Arctic oil platform somewhere off Russia north-eastern coast in the Pechora Sea.Greenpeace/AFP/File Ottawa (AFP) Canadian consular officials are pressing Russia for answers about the detention of two Canadians among 30 activists held for protesting oil drilling in the Arctic, officials said Thursday. “Consular services are being provided to the two Canadian citizens,” foreign ministry spokeswoman Beatrice Fenelon told AFP. Canadian officials are also “seeking further information about the detentions from local Russian authorities,” she added. Russian border guards took control of the Dutch-flagged Greenpeace protest ship Arctic Sunrise and locked up the activists on Tuesday after they attempted to scale state energy giant Gazprom’s Prirazlomnaya oil platform in protest over exploration in the Barents Sea. The border guards fired warning shots and detained two activists under armed guard, according to Greenpeace. After sliding down ropes from helicopters, the guards seized the vessel then towed the ship to the port of Murmansk, where the activists were held for questioning. On Thursday, a Russian court ordered several of the activists detained for two months for alleged piracy, including Paul Ruzycki from Canada, and was expected to rule on the others soon. The captain of the ship, US citizen Peter Willcox, was also given the same term. The veteran activist captained Greenpeace’s Rainbow Warrior ship when it was bombed by French agents in 1985. Greenpeace said another Canadian, Alexandre Paul, was also being detained pending a court appearance in the northern port city. The non-governmental group’s Canadian office said it has requested a meeting with Canadian Foreign Minister John Baird but has not heard back. Baird has pointed to Greenpeace’s past “provocative actions on the high seas.” “Obviously, it needs to follow all the specific rules and regulations with respect to navigation,” he added.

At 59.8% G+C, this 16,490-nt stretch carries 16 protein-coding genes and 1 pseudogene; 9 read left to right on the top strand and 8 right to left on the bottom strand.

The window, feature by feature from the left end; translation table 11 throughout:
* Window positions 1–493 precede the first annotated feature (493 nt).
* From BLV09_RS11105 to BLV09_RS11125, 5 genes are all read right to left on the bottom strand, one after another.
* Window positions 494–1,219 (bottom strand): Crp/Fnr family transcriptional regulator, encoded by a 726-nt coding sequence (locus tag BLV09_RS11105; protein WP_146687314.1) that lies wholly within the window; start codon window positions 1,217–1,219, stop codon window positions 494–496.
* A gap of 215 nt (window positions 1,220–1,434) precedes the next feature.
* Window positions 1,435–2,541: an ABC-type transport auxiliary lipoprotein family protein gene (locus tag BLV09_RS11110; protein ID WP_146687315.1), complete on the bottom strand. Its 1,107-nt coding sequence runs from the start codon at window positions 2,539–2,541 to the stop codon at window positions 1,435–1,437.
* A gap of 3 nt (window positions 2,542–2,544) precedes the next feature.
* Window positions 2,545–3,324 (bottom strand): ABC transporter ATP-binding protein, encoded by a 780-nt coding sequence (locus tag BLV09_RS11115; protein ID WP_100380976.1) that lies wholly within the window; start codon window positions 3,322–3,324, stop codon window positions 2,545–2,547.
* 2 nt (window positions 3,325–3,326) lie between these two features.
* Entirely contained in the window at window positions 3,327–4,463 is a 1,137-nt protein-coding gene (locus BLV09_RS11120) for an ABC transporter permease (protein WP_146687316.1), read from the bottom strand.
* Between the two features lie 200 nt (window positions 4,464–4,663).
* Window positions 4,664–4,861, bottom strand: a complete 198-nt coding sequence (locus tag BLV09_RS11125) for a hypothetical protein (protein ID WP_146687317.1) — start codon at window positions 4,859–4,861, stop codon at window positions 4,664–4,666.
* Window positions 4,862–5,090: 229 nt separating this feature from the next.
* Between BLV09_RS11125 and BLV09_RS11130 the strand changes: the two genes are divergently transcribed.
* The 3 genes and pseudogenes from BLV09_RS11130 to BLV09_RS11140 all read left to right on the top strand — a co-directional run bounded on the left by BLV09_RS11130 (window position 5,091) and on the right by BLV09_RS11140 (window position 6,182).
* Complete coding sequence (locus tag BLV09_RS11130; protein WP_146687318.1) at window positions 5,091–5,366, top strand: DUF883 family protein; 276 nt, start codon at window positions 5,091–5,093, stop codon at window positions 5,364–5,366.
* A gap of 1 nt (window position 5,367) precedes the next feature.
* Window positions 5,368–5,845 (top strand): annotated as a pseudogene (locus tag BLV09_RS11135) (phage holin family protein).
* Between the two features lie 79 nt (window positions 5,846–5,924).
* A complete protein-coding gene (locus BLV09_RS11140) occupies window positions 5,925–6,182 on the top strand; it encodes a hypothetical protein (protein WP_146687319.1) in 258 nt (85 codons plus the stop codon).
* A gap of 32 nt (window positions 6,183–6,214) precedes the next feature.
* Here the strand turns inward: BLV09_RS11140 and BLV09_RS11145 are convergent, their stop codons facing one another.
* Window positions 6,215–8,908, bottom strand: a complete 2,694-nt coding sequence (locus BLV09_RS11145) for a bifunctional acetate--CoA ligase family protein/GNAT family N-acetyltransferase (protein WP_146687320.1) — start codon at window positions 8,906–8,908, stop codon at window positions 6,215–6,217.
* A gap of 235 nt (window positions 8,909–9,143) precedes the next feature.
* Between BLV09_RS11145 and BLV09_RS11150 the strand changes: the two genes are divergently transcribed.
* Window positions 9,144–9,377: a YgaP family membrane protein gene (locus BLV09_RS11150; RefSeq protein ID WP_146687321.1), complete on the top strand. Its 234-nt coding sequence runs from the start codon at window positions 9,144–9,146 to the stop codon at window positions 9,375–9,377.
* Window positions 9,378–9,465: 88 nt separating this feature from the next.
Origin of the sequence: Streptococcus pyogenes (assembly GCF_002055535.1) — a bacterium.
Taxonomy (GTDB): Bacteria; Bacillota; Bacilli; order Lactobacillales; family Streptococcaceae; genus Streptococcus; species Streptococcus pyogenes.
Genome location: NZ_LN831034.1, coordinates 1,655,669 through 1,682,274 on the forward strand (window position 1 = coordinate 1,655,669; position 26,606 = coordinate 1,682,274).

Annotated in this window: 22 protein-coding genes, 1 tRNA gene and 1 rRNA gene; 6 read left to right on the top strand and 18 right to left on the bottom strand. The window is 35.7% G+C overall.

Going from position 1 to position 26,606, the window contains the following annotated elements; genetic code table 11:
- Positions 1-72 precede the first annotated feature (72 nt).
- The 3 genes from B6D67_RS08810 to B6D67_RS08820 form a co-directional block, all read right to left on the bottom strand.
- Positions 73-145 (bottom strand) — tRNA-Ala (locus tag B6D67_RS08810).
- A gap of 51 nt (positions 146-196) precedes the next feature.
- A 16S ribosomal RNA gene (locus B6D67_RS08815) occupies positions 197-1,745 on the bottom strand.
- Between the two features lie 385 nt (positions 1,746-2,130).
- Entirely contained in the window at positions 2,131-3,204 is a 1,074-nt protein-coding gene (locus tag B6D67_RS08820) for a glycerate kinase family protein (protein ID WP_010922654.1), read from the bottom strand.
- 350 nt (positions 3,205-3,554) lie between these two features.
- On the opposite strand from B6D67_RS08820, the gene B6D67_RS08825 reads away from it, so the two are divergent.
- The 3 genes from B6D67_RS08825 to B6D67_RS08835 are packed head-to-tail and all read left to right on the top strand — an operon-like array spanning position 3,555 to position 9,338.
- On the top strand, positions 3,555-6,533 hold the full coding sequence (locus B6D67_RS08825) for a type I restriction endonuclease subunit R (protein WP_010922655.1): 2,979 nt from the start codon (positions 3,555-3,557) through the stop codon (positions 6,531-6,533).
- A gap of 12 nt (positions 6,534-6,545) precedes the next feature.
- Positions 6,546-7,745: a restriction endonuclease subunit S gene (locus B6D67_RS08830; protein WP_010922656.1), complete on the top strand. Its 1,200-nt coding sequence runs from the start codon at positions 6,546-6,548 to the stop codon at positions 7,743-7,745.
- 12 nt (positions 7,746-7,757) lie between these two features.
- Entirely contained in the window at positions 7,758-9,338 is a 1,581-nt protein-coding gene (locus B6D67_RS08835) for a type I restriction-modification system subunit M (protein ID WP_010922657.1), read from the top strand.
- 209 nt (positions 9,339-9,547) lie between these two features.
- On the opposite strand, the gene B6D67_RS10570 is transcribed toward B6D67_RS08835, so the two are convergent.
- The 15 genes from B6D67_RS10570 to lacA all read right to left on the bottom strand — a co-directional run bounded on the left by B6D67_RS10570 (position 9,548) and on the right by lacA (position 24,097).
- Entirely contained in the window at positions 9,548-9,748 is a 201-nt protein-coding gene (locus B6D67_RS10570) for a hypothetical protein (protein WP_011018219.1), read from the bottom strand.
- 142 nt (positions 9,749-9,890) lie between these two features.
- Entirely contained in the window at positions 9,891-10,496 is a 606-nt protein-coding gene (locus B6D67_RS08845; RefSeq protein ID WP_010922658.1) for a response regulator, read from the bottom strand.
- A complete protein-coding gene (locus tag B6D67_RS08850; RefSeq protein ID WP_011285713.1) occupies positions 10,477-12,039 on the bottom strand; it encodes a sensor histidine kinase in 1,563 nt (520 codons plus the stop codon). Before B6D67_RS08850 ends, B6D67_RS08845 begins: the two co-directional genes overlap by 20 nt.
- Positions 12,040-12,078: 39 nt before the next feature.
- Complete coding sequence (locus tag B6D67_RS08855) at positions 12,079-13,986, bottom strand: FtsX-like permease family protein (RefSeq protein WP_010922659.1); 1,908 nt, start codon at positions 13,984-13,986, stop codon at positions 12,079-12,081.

All the samples were sent for analysis in sealed containers to the Chemex laboratory in Val-d’Or by employees of the Company. The samples are weighed and identified prior to sample preparation. The samples are crushed to 70% minus 2 mm, then separated and pulverized to 85% passing 75 m. All samples are analyzed using C-IR18, for Carbon Graphite. Management is encouraged that these new samples results that confirm again the presence of graphite, on surface, and over a large area, all of which offers great potential to develop a graphite resource on the La Loutre property. About Graphite Natural graphite comes in several forms: flake, amorphous and lump. Graphite has many important new applications including its use in lithium ion batteries, fuel cells and nuclear and solar power that have the potential to significantly increase the demand for this critical element. For instance, there is between 10 and 30 times more graphite required by weight to produce a lithium-ion battery than there is lithium. In addition, the recent discovery of a new material called graphene, which is actually derived from graphite, has also heightened interest. International research is now underway into a number of its potential applications including enhancing the speed and processing power of many modern electronic devices. This has also increased the interest in graphite. Meanwhile, global consumption of natural graphite has increased from ~600,000 in 2000 to 1.2 MM t in 2012. Demand for graphite has been increasing by approximately 5% per year since 2000 due to the ongoing modernization of China, India and other emerging economies, resulting in strong demand from traditional end uses such as the steel and automotive industries. Of the 1.2 million tons of graphite produced annually, approximately 40% is of the most desirable flake type.